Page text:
Montana’s two U.S. senators on Wednesday touted and voted for the $2.2 trillion stimulus package, which they described as a lifeline for Montana workers, businesses, health-care providers and local governments during the coronavirus outbreak besieging the nation.
Sen. Jon Tester, D-Mont., told reporters a big next step will be ensuring the aid contained in the package reaches those in need – and that his office would be working toward that end.
“We’ve got small businesses that are hanging by a thread and there’s $2 trillion in this package,” he said. “We need to get it out on the ground as quickly as we can to help those business stay alive.”
Sen. Steve Daines, R-Mont., noted the relief to citizens, in the form of checks and unemployment benefits – but also pointed to the money meant to accelerate research into drugs or a vaccine to fight the virus.
“The economic crisis and the panic that see going on right now is not going to end until the pandemic ends,” he said. ”The way we get immunity is through these amazing vaccines and these drugs. We’re moving as fast as we can – it’s an all-government approach, working with industry, and we can get these to market as quickly as possible.”
The stimulus bill passed the Senate Wednesday night on a 96-0 vote. It will send checks to 150 million households, increase unemployment benefits, offer grants and loans to small businesses, and provide millions of dollars to hospitals and other health-care providers, for equipment and other expenses.
It also includes a $500 billion fund for loans to larger businesses, states and local governments.
Tester said he’s still disappointed this “slush fund” is in the bill, but that Democrats demanded and got some restrictions on the disbursement of these funds by the U.S. Treasury Department.
Daines said the fund will be used as a backstop to banks, allowing them to step in and loan money to businesses that need it during this “very difficult period.”
“The bottom line is that’s how you protect the jobs,” he said, noting that businesses receiving the money will have to maintain workforce levels, cap compensation for CEOs and not buy back their own stock.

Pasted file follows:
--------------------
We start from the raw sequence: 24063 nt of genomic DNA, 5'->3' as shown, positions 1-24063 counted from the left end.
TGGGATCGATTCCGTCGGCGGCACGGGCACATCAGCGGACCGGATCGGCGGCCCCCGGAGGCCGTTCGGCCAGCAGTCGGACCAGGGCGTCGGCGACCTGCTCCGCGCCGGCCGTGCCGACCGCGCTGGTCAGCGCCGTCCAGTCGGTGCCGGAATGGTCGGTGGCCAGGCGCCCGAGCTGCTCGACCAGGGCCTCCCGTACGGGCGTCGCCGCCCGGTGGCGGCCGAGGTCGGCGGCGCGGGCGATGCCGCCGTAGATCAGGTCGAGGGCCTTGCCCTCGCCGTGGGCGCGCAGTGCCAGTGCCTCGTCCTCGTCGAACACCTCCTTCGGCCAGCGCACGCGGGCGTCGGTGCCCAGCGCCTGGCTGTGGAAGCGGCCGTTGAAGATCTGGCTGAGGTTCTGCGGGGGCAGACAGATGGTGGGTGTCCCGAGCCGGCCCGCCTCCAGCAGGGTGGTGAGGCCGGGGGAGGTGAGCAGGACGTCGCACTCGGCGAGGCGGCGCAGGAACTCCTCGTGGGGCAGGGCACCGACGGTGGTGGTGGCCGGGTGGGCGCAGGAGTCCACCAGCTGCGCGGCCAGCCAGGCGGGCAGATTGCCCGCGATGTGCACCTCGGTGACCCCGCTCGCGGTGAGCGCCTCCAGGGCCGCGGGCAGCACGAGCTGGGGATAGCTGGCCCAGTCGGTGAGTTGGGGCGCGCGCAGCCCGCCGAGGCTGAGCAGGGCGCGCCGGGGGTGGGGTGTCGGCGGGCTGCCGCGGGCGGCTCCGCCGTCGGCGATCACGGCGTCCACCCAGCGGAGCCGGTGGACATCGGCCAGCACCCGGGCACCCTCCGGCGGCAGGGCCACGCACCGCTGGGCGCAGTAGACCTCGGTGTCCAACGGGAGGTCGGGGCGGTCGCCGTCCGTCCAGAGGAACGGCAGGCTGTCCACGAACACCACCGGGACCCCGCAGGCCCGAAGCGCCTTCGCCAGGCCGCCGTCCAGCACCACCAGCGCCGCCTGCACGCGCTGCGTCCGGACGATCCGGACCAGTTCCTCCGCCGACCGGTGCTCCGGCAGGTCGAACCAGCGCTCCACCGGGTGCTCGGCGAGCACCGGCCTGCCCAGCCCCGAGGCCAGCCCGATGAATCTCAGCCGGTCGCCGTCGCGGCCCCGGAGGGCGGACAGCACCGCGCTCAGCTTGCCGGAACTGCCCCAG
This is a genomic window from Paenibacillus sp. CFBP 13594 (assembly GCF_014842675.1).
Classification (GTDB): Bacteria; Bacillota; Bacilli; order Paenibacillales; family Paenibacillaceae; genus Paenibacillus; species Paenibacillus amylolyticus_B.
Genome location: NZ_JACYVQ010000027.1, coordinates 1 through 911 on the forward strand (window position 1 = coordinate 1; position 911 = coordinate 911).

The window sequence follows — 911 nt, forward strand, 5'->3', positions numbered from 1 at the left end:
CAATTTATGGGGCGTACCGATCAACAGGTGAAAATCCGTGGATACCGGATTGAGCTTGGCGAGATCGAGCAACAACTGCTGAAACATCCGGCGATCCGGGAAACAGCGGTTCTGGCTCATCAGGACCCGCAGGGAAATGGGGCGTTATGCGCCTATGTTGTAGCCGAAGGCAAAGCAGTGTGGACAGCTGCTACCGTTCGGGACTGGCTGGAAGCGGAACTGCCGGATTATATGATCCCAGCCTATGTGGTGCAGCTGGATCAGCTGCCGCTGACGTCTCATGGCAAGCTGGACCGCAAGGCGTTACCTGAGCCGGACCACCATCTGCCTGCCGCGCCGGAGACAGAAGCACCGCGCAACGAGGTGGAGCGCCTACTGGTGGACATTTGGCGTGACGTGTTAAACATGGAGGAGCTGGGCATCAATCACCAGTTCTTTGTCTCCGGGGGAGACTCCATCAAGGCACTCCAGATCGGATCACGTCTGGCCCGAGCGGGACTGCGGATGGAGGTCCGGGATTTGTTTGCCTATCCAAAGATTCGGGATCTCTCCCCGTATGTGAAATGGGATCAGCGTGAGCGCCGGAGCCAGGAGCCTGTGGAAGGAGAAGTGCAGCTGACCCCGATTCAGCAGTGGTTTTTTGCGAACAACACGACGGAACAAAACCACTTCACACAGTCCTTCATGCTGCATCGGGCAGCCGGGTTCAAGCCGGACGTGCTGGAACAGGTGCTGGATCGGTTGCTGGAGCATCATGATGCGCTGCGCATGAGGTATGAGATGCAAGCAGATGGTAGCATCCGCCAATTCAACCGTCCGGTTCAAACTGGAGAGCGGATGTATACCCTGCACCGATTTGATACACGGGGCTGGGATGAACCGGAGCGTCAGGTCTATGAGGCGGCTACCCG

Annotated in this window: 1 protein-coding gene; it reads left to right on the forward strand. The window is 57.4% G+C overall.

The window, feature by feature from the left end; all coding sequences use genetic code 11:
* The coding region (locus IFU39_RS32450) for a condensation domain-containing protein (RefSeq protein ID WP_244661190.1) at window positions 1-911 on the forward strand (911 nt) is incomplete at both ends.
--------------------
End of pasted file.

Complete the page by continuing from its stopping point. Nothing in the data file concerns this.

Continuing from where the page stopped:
The two senators also noted that the bill contained $1.25 billion specifically for Montana, as aid that can be used by the state and local governments.
“Montana has a lot of flexibility to send the money where it’s needed,” Tester said.
Daines said the bill is a strong example of Congress coming together, across party lines, to do what needs to be done to help the nation, as millions of people lose their jobs and file for unemployment benefits and health-care workers struggle to treat those with the virus.
“This is not a Republican or Democrat moment,” he said. “It’s so much bigger than that. It’s not lost on the men and woman who are serving back here in Congress and when I think about what we’re doing here -- it’s for all Montanans.”
Tester said it will be “critically important” that the aid gets out to those who need it, as quickly as possible.
“The goal for Congress is to make these resources available immediately, and I’m talking about yesterday,” he said. “I’m going to be headed back to Montana for the next couple of weeks, and we’re going to continue to be monitoring small business.”
Tester left for Montana on Thursday morning; Daines planned to return, as well.
The two senators also acknowledged that the massive aid package is financed with borrowed money, and will increase the national debt.
When asked whether taxes might be raised later to help pay for it, Daines said “I don’t think so,” and that it’s important to keep cash in the hands of businesses so they can cover expenses as revenue wanes.